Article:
Ariadne’s Song – A Ballad

O Theseus! Let out your clue of thread
that it may lead you all undauntedly;
for though it is the loathsome lair
of my brother the Minotaur
this Labyrinth is also home to me.

The seven youths and maidens who were brought
as tribute to these shores do not deserve
to die an ignominious death,
limbs rent asunder; bodies wrought
as fodder for the beast whom we must serve

Since my unnatural mother long ago
transformed into the likeness of a cow;
consorted with a bull sent by
The Earthshaker, from out the sea
and bestially she bore its fearsome calf:

And he must feed on human flesh, most pure
and slake his monstrous thirst with virgin blood
so that my father’s kingdom might
endure throughout milennia
And we might safely sleep within our beds;

But your young flesh, dear Theseus, was not meant
for my half-human brother’s appetite;
and I would sooner claim it for
My yearning, starving-hungry self:
your hair like silk, your smell so hero-sweet.

*** ***

And Theseus! Say have you slain the beast?
Though most unnatural, I mourn him still;
For though he was a monster, he
was still my brother, blood and kin:
I trust it was your right, and the gods’ will
.

And now sweet Theseus, let us escape
in your strong ship on this bold summer night:
And as the surging storm swells up
put into Naxos harbour, safe;
take shelter and in secret love delight.

*** ***

And Theseus! Say have you left me here?
Here on this barren rock without a friend?
It seems you left me without thought,
without remorse, regret or care:
The red sail swells which only ill portends.

Your father-king shall see the sail unfurled
whilst scanning the horizon out to sea
see now in that dark water his
own body, grief-wracked he has hurled
And Theseus shall never say goodbye:

Now Dionysos takes me for his bride
And once-dear Theseus means nought to me:
For though he was the princeling of
my youthful foolishness, and pride
my destiny was pure divinity.

I am posting this for Earthweal’s Open Link Weekend #41. This week, I wrote about the Minoataur for Earthweal’s weekly challenge. This poem seeks to tell the story from Ariadne’s perspective: perhaps she is a goddess wearing the mask of a goddess.

I’m actually going to call it a poem-in-progress as it’s quite a difficult metre and I’m not sure the words are quite right in all of the stanzas. It seems appropriate to post it in keeping with the Minotaur theme, and also because it’s a ballad of sorts, which is the subject of this week’s EIF Poetry Challenge.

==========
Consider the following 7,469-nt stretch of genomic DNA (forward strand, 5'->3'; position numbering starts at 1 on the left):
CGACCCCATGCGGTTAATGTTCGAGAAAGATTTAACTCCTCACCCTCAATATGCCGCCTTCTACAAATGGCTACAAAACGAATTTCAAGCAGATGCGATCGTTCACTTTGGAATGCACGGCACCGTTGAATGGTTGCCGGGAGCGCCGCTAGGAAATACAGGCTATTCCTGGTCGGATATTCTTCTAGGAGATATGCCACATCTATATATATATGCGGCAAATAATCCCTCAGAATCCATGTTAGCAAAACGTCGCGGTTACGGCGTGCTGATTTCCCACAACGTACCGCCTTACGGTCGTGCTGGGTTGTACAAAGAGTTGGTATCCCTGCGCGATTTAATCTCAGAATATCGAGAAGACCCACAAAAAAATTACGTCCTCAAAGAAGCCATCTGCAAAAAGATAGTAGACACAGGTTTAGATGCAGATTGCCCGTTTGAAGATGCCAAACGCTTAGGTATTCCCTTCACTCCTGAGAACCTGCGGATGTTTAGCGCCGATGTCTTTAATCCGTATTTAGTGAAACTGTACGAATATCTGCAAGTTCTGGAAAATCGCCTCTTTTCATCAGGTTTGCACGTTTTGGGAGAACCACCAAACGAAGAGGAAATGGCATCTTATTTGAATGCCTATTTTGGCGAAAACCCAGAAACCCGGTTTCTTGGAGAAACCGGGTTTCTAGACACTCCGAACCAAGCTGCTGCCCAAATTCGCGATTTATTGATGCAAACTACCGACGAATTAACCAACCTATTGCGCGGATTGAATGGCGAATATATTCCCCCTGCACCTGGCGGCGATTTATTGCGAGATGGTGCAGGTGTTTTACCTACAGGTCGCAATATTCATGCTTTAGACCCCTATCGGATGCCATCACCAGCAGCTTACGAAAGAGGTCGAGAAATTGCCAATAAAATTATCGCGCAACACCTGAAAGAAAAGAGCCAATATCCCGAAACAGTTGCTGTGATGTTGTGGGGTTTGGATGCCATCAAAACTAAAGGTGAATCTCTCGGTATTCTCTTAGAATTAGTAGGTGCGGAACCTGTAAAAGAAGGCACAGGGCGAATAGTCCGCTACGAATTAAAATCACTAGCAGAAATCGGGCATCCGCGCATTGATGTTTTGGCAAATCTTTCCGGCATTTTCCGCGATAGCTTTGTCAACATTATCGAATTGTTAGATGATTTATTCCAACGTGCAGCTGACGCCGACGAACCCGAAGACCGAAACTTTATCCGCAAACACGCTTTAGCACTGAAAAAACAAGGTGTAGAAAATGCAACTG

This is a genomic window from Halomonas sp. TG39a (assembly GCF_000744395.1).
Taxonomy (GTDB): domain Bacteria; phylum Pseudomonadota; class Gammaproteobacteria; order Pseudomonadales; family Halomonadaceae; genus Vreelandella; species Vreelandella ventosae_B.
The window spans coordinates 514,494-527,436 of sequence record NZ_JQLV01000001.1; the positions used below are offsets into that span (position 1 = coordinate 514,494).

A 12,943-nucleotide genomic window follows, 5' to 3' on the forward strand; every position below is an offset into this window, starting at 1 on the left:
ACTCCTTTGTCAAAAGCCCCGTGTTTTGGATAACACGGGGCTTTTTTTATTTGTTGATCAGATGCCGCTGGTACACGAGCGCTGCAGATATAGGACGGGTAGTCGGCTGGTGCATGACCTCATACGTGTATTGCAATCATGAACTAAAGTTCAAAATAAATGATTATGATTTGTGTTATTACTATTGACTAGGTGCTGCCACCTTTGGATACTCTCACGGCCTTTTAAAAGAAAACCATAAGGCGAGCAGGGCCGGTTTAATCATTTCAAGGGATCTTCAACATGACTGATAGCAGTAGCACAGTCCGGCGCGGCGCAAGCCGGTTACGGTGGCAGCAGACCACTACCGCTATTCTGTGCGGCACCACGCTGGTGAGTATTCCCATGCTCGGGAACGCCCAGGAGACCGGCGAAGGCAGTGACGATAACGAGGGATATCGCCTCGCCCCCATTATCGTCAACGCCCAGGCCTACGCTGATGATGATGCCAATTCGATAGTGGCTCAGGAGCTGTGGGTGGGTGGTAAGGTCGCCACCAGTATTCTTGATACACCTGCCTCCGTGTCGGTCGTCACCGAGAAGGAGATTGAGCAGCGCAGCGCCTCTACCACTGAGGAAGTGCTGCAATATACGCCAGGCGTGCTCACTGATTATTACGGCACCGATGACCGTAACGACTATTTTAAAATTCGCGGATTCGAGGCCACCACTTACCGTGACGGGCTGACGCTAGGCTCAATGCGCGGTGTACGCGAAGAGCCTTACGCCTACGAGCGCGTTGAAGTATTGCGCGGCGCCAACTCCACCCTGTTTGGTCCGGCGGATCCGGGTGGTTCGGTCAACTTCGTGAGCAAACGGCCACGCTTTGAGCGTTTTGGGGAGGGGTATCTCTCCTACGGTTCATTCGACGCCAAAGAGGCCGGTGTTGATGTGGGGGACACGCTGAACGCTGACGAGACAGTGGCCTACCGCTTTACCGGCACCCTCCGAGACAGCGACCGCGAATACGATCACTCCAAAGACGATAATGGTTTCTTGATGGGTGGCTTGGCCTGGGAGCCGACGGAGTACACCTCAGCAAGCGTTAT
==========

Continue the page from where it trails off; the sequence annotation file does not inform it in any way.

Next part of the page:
23 thoughts on “Ariadne’s Song – A Ballad

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  1. I’m enjoying these re-tellings, Ingrid, which are reminders of stories I haven’t revisited in a long while. I like the alliteration and half-rhyme of ‘loathsome lair / of my brother the Minotaur’, and the phrases ‘to die an ignominious death, / limbs rent asunder’ and ‘your smell so hero-sweet’.

  2. It reads beautifully to me. You have such knowledge of the ancient world, its myths and characters. Wonderful, Brendan!

    1. Whoops, so sorry Ingrid! I forgot I clicked on your name, because Brendan writes so often about mythical characters, I called you the wrong name. Sigh. I am old. It happens.

  3. Oops, I got so into the poem that I forgot I clicked on your name and thought this was Brendan’s poem. You both have such amazing knowledge of all the mythical figures. So sorry. I am old. Confusion happens.

  4. Some great work you’re doing here Ingrid. The route into the myth’s labyrinth must begin with the heart. Or is it that the mind leads us there, the heart leads us out? (Kerenyi in his monograph on Dionysos says that the way out depended upon a decisive turn at the center, taking one up and out of what went down and in.) The poem’s formality — the careful rhyme, its weaving — is resonant of Ariadne’s dancing floor, created by Daedalus as was the Labyrinth, intricacies intricately interwoven–bull dance and Minotaur at the center. Keep singing, keep weaving, the loom is great and old and has many tapestries in store! – Brendan

  5. I thought it was perfect. I loved the gentle telling of the story in verse. I felt like a child curled up and being read to as it transported me to a magical world.

  6. This is so beautiful! I remember seeing a musical adaptation of the Theseus story back in high school, but I forgot all about Ariadne’s perspective.

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